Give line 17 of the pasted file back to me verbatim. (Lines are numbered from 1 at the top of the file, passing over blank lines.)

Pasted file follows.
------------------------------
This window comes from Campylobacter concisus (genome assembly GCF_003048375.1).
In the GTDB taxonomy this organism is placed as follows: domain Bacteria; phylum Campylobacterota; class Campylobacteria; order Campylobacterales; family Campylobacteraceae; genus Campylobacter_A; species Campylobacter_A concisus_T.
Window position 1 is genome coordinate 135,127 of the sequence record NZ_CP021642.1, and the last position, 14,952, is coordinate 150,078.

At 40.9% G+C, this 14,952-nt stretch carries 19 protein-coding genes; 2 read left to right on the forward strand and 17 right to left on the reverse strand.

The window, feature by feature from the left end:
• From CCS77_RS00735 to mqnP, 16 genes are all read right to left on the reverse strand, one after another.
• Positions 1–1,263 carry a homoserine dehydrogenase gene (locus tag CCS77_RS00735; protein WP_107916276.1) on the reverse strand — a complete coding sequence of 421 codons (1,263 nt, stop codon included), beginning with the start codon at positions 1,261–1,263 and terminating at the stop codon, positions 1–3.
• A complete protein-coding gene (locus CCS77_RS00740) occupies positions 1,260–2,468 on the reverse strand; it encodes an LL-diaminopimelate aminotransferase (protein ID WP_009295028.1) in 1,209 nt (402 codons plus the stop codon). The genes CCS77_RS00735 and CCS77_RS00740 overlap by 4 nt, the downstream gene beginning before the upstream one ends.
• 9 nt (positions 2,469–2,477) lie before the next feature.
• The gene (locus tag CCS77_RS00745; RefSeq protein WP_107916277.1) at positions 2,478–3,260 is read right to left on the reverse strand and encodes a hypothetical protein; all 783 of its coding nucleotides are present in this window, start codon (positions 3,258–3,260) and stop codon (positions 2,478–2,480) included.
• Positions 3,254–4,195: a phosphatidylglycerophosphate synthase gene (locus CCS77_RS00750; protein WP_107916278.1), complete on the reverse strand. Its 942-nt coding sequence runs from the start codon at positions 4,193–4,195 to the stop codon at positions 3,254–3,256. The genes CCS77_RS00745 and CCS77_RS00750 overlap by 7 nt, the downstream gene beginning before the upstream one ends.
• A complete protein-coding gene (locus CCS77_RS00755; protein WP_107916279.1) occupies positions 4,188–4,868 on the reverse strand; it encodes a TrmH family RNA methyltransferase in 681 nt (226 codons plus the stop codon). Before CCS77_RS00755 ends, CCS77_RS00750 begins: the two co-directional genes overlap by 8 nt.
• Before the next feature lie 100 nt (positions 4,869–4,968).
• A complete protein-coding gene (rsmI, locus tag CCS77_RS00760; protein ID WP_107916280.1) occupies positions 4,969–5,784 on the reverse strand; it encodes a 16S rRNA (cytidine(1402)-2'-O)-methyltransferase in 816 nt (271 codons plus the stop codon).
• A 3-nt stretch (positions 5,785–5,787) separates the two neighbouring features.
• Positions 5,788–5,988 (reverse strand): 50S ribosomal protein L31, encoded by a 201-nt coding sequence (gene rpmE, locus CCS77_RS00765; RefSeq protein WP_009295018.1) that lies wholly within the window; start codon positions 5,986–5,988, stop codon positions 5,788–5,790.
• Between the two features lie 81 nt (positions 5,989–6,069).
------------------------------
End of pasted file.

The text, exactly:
• Between the two features lie 81 nt (positions 5,989–6,069).